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3.75  ·  Rating Details  ·  331 Ratings  ·  40 Reviews
In this magnificent collection of stories, Rush produces indelible portraits of Euro-American ex-patriates at loose ends in the black African republic of Botswana. The author's characters are unforgettable, while their predicaments are funny, improbably logical, and almost affecting as Africa itself.
Paperback, 160 pages
Published September 1st 1992 by Vintage Books (first published January 1st 1986)
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The No. 1 Ladies' Detective Agency by Alexander McCall SmithThe Miracle at Speedy Motors by Alexander McCall SmithTwenty Chickens for a Saddle by Robyn ScottSaturday Is for Funerals by Unity DowWhatever You Do, Don't Run by Peter Allison
Books Set in Botswana
24th out of 76 books — 17 voters
Gone with the Wind by Margaret MitchellThe Grapes of Wrath by John SteinbeckThe Age of Innocence by Edith WhartonTo Kill a Mockingbird by Harper LeeAll the Light We Cannot See by Anthony Doerr
Pulitzer Prizes - Novel/Fiction
31st out of 160 books — 13 voters

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Community Reviews

(showing 1-30 of 901)
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Josh Friedlander
Aug 27, 2014 Josh Friedlander rated it really liked it
I started subscribing to the Paris Review this year. I know, kind of silly, since almost all of their stuff is online. But I like the short stories, often, and I like feeling the thickness of the pages when I read it outside. One thing I've picked up from the issues I've read is that there seem to be a lot of writers who are seen as touchstones in American fiction, most of whom are completely unfamiliar to me - what I have begun to call the MFA canon. It includes names like James Salter, Marilyn ...more
Jennifer Spiegel
Jan 23, 2011 Jennifer Spiegel rated it it was amazing
Shelves: five-star-books

Reviewing this book is really just an excuse for me to talk about South Africa. To be more specific, it’s an excuse for me talk about why I write so much about South Africa. First, the book. Then, me. That’s fair, right?

I liked it!

Okay, me.

No, really. Here’s the thing: the topics are kinda inseparable. What I liked about Norman Rush is why I write about South Africa.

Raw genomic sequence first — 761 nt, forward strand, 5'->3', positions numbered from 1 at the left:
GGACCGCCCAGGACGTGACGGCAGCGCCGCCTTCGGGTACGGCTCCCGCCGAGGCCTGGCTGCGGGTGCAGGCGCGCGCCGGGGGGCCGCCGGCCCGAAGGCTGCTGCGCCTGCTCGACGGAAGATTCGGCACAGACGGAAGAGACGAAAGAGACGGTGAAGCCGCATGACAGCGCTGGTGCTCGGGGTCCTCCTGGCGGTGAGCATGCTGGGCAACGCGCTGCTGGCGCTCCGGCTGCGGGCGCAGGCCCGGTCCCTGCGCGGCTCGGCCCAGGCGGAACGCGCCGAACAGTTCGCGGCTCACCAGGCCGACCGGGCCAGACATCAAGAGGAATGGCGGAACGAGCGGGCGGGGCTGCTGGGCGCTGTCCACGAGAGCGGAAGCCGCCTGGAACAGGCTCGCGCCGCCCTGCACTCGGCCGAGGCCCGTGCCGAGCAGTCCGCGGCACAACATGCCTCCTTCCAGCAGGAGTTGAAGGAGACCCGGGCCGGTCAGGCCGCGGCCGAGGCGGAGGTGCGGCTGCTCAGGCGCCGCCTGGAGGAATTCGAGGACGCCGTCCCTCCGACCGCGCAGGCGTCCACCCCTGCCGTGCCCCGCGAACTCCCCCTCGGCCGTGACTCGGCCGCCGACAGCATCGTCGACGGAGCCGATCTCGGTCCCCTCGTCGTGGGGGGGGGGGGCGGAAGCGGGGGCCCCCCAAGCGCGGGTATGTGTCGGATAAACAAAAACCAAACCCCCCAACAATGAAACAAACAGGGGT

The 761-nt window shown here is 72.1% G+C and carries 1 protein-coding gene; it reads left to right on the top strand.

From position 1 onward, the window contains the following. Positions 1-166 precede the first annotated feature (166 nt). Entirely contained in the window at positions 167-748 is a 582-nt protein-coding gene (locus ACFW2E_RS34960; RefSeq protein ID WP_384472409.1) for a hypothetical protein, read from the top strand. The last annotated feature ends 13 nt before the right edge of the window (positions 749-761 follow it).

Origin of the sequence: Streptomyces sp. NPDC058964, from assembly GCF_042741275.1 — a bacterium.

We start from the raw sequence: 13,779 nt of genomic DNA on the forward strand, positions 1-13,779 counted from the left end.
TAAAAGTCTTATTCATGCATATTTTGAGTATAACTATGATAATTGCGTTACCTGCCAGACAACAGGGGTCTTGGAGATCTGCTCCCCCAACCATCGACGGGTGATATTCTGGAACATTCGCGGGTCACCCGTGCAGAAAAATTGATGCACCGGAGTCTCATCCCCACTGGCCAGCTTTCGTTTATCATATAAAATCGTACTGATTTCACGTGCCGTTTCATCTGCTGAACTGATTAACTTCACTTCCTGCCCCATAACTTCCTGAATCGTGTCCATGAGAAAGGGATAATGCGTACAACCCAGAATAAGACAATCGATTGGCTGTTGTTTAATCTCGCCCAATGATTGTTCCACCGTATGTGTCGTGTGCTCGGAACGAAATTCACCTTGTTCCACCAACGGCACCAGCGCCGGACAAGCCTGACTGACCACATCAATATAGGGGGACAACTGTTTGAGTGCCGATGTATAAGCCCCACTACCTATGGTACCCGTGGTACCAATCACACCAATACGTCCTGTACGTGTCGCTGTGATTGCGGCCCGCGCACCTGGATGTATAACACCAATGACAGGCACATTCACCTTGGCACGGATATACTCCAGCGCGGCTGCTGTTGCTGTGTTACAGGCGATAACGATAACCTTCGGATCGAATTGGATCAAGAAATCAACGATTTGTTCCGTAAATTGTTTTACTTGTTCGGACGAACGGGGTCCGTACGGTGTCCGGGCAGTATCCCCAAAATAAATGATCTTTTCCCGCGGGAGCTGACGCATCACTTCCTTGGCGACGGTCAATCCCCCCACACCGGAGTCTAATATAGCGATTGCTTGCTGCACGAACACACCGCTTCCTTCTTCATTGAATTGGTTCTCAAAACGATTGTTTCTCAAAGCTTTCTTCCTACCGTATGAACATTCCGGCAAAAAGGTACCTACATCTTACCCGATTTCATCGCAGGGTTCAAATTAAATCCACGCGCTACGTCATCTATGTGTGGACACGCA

Norman Rush, from my minute research (Wikipedia) is an American author who lived in Botswana from 1978 until 1983, which is just
Nov 05, 2013 Carol rated it it was amazing
Anyone who has worked or spent time in Africa will get these stories - will recognize the characters, black, white, African, British or American. There is nothing stereotypical in their presentations, because Rush has taken great care to properly flesh out each character with essential personal traits beyond their nationality or race.

Having worked all over Africa for the US State Dept.,I could vividly recall the people depicted in their roles from Ambassador, DCM, the stiff upper-lipped Brit and
Catherine Shattuck
Jan 02, 2012 Catherine Shattuck rated it really liked it
Rush is one of my favorite writers. I fell in love with him via Mating many years ago, and wanted to read everything he'd written. At that time, all there was were these short stories (Mortals came out years later - I liked, but did not love, that one). I saved the stories because I couldn't bear for there not to be one more thing by Rush that I could read, and finally dug into them about 15 years later. I am not a short story fan but his are wonderful: revealing, intimate portraits of people to ...more
Karen Chung
May 18, 2015 Karen Chung rated it really liked it
Informative - especially for anybody interested in what real everyday life is like in an African country like Botswana - and deeply humorous. Actually, in terms of the enjoyment it brought me, this book gets a full five stars.
Dec 31, 2013 Andrea rated it really liked it  ·  review of another edition
Norman Rush's first book, but the last of his that I read. I decidedly enjoy his novels more than his short stories; 'Whites' reads a bit like an exercise in character development. I kept trying to make the connection between the characters in each story, where mostly there is none. But with 'Whites', Rush successfully hones in on and exposes several paragons of the ugly underbelly of foreign development and the expat milieu. He doesn't so much condemn it as just lays it bare. Such detachment it ...more
Tim Weed
Oct 25, 2015 Tim Weed rated it really liked it